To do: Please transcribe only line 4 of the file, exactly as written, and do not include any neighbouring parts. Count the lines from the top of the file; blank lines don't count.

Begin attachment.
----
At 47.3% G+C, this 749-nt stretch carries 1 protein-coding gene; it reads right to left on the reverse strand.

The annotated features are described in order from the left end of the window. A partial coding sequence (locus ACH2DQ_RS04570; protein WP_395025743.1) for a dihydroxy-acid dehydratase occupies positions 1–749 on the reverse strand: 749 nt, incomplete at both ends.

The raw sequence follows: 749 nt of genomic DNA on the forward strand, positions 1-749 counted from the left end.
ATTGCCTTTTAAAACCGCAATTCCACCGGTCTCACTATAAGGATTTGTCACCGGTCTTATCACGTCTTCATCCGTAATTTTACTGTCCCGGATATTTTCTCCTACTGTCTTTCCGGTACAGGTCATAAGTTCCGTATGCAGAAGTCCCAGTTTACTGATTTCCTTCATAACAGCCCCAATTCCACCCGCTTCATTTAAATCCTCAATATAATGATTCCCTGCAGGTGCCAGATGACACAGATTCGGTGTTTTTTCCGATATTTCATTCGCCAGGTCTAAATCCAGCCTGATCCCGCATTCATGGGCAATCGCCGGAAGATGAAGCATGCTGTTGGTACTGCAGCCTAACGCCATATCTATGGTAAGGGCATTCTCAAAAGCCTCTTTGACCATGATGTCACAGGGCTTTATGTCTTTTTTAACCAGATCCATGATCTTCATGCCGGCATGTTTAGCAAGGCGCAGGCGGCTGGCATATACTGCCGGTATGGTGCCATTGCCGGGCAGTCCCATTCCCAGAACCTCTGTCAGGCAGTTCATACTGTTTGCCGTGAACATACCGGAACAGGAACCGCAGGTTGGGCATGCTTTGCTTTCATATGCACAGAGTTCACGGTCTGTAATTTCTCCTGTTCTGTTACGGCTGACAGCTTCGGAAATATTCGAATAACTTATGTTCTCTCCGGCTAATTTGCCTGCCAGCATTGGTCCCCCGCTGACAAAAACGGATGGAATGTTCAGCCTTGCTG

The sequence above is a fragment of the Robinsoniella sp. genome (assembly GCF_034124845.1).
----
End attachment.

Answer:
ATTGCCTTTTAAAACCGCAATTCCACCGGTCTCACTATAAGGATTTGTCACCGGTCTTATCACGTCTTCATCCGTAATTTTACTGTCCCGGATATTTTCTCCTACTGTCTTTCCGGTACAGGTCATAAGTTCCGTATGCAGAAGTCCCAGTTTACTGATTTCCTTCATAACAGCCCCAATTCCACCCGCTTCATTTAAATCCTCAATATAATGATTCCCTGCAGGTGCCAGATGACACAGATTCGGTGTTTTTTCCGATATTTCATTCGCCAGGTCTAAATCCAGCCTGATCCCGCATTCATGGGCAATCGCCGGAAGATGAAGCATGCTGTTGGTACTGCAGCCTAACGCCATATCTATGGTAAGGGCATTCTCAAAAGCCTCTTTGACCATGATGTCACAGGGCTTTATGTCTTTTTTAACCAGATCCATGATCTTCATGCCGGCATGTTTAGCAAGGCGCAGGCGGCTGGCATATACTGCCGGTATGGTGCCATTGCCGGGCAGTCCCATTCCCAGAACCTCTGTCAGGCAGTTCATACTGTTTGCCGTGAACATACCGGAACAGGAACCGCAGGTTGGGCATGCTTTGCTTTCATATGCACAGAGTTCACGGTCTGTAATTTCTCCTGTTCTGTTACGGCTGACAGCTTCGGAAATATTCGAATAACTTATGTTCTCTCCGGCTAATTTGCCTGCCAGCATTGGTCCCCCGCTGACAAAAACGGATGGAATGTTCAGCCTTGCTG